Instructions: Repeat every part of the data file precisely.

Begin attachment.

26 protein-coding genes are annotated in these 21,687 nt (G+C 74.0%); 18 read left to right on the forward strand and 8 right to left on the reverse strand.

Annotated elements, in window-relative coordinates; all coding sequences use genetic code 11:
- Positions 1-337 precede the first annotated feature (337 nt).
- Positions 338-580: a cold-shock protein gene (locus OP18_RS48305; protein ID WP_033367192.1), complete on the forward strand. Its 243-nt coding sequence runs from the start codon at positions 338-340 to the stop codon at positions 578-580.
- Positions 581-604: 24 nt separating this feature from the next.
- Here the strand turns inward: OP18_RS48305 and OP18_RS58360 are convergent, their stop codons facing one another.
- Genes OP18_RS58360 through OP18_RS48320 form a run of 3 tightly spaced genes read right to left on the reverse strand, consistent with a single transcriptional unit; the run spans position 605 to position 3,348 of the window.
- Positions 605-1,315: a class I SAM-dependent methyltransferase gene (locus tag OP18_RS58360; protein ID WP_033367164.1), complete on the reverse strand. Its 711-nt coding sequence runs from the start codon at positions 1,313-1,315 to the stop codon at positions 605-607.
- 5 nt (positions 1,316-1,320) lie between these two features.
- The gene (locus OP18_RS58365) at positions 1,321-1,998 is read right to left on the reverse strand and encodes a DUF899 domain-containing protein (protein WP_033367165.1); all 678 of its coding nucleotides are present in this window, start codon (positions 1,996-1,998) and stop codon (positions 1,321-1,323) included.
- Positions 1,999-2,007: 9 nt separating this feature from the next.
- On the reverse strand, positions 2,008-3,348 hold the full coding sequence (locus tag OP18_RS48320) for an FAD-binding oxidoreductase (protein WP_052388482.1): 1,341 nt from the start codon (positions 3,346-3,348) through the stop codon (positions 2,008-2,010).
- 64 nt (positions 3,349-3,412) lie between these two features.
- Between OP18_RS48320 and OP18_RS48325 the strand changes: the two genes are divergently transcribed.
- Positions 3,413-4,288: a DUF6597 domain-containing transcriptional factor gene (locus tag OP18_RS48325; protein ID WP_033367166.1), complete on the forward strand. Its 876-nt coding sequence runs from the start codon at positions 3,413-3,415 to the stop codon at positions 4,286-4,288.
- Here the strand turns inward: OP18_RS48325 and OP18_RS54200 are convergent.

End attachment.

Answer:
26 protein-coding genes are annotated in these 21,687 nt (G+C 74.0%); 18 read left to right on the forward strand and 8 right to left on the reverse strand.

Annotated elements, in window-relative coordinates; all coding sequences use genetic code 11:
- Positions 1-337 precede the first annotated feature (337 nt).
- Positions 338-580: a cold-shock protein gene (locus OP18_RS48305; protein ID WP_033367192.1), complete on the forward strand. Its 243-nt coding sequence runs from the start codon at positions 338-340 to the stop codon at positions 578-580.
- Positions 581-604: 24 nt separating this feature from the next.
- Here the strand turns inward: OP18_RS48305 and OP18_RS58360 are convergent, their stop codons facing one another.
- Genes OP18_RS58360 through OP18_RS48320 form a run of 3 tightly spaced genes read right to left on the reverse strand, consistent with a single transcriptional unit; the run spans position 605 to position 3,348 of the window.
- Positions 605-1,315: a class I SAM-dependent methyltransferase gene (locus tag OP18_RS58360; protein ID WP_033367164.1), complete on the reverse strand. Its 711-nt coding sequence runs from the start codon at positions 1,313-1,315 to the stop codon at positions 605-607.
- 5 nt (positions 1,316-1,320) lie between these two features.
- The gene (locus OP18_RS58365) at positions 1,321-1,998 is read right to left on the reverse strand and encodes a DUF899 domain-containing protein (protein WP_033367165.1); all 678 of its coding nucleotides are present in this window, start codon (positions 1,996-1,998) and stop codon (positions 1,321-1,323) included.
- Positions 1,999-2,007: 9 nt separating this feature from the next.
- On the reverse strand, positions 2,008-3,348 hold the full coding sequence (locus tag OP18_RS48320) for an FAD-binding oxidoreductase (protein WP_052388482.1): 1,341 nt from the start codon (positions 3,346-3,348) through the stop codon (positions 2,008-2,010).
- 64 nt (positions 3,349-3,412) lie between these two features.
- Between OP18_RS48320 and OP18_RS48325 the strand changes: the two genes are divergently transcribed.
- Positions 3,413-4,288: a DUF6597 domain-containing transcriptional factor gene (locus tag OP18_RS48325; protein ID WP_033367166.1), complete on the forward strand. Its 876-nt coding sequence runs from the start codon at positions 3,413-3,415 to the stop codon at positions 4,286-4,288.
- Here the strand turns inward: OP18_RS48325 and OP18_RS54200 are convergent.